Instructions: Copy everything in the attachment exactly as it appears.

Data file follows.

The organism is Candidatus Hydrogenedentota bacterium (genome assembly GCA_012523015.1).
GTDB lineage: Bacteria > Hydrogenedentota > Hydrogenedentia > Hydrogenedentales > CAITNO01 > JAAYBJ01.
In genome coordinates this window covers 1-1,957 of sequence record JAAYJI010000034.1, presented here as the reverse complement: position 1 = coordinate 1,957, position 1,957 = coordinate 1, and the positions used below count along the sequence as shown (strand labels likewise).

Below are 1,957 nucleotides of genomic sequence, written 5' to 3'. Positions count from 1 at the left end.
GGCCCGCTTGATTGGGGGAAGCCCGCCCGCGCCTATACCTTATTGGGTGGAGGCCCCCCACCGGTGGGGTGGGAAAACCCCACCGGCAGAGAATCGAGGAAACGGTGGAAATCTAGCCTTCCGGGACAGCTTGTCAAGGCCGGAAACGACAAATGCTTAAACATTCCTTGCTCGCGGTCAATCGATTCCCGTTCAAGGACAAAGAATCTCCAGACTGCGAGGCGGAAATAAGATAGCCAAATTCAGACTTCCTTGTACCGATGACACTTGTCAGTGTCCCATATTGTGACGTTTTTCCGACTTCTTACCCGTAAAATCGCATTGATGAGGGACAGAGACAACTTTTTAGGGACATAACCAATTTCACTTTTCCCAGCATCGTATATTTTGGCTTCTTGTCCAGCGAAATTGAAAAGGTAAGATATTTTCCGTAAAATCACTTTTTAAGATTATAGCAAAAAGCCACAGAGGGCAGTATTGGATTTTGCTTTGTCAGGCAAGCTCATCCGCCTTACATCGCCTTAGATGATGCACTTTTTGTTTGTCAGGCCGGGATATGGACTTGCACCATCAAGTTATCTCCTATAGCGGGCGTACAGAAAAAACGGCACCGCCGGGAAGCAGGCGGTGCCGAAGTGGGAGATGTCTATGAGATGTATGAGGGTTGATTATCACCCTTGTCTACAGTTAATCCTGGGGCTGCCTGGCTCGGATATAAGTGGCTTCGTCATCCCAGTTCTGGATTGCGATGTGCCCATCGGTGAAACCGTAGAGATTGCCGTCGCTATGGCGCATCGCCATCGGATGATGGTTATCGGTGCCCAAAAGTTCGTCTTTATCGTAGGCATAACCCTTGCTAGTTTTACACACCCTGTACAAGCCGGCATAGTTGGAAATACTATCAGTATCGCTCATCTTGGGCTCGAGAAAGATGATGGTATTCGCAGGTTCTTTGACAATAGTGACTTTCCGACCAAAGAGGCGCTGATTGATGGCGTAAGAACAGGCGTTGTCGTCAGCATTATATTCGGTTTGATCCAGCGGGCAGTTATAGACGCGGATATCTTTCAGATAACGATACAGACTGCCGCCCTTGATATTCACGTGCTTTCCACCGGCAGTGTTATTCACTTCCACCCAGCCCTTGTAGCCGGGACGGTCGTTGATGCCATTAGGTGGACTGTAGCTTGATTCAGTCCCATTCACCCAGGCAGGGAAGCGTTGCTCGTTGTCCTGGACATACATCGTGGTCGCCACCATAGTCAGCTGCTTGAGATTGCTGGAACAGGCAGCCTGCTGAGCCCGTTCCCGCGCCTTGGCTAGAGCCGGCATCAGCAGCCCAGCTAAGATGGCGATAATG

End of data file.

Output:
The organism is Candidatus Hydrogenedentota bacterium (genome assembly GCA_012523015.1).
GTDB lineage: Bacteria > Hydrogenedentota > Hydrogenedentia > Hydrogenedentales > CAITNO01 > JAAYBJ01.
In genome coordinates this window covers 1-1,957 of sequence record JAAYJI010000034.1, presented here as the reverse complement: position 1 = coordinate 1,957, position 1,957 = coordinate 1, and the positions used below count along the sequence as shown (strand labels likewise).

Below are 1,957 nucleotides of genomic sequence, written 5' to 3'. Positions count from 1 at the left end.
GGCCCGCTTGATTGGGGGAAGCCCGCCCGCGCCTATACCTTATTGGGTGGAGGCCCCCCACCGGTGGGGTGGGAAAACCCCACCGGCAGAGAATCGAGGAAACGGTGGAAATCTAGCCTTCCGGGACAGCTTGTCAAGGCCGGAAACGACAAATGCTTAAACATTCCTTGCTCGCGGTCAATCGATTCCCGTTCAAGGACAAAGAATCTCCAGACTGCGAGGCGGAAATAAGATAGCCAAATTCAGACTTCCTTGTACCGATGACACTTGTCAGTGTCCCATATTGTGACGTTTTTCCGACTTCTTACCCGTAAAATCGCATTGATGAGGGACAGAGACAACTTTTTAGGGACATAACCAATTTCACTTTTCCCAGCATCGTATATTTTGGCTTCTTGTCCAGCGAAATTGAAAAGGTAAGATATTTTCCGTAAAATCACTTTTTAAGATTATAGCAAAAAGCCACAGAGGGCAGTATTGGATTTTGCTTTGTCAGGCAAGCTCATCCGCCTTACATCGCCTTAGATGATGCACTTTTTGTTTGTCAGGCCGGGATATGGACTTGCACCATCAAGTTATCTCCTATAGCGGGCGTACAGAAAAAACGGCACCGCCGGGAAGCAGGCGGTGCCGAAGTGGGAGATGTCTATGAGATGTATGAGGGTTGATTATCACCCTTGTCTACAGTTAATCCTGGGGCTGCCTGGCTCGGATATAAGTGGCTTCGTCATCCCAGTTCTGGATTGCGATGTGCCCATCGGTGAAACCGTAGAGATTGCCGTCGCTATGGCGCATCGCCATCGGATGATGGTTATCGGTGCCCAAAAGTTCGTCTTTATCGTAGGCATAACCCTTGCTAGTTTTACACACCCTGTACAAGCCGGCATAGTTGGAAATACTATCAGTATCGCTCATCTTGGGCTCGAGAAAGATGATGGTATTCGCAGGTTCTTTGACAATAGTGACTTTCCGACCAAAGAGGCGCTGATTGATGGCGTAAGAACAGGCGTTGTCGTCAGCATTATATTCGGTTTGATCCAGCGGGCAGTTATAGACGCGGATATCTTTCAGATAACGATACAGACTGCCGCCCTTGATATTCACGTGCTTTCCACCGGCAGTGTTATTCACTTCCACCCAGCCCTTGTAGCCGGGACGGTCGTTGATGCCATTAGGTGGACTGTAGCTTGATTCAGTCCCATTCACCCAGGCAGGGAAGCGTTGCTCGTTGTCCTGGACATACATCGTGGTCGCCACCATAGTCAGCTGCTTGAGATTGCTGGAACAGGCAGCCTGCTGAGCCCGTTCCCGCGCCTTGGCTAGAGCCGGCATCAGCAGCCCAGCTAAGATGGCGATAATG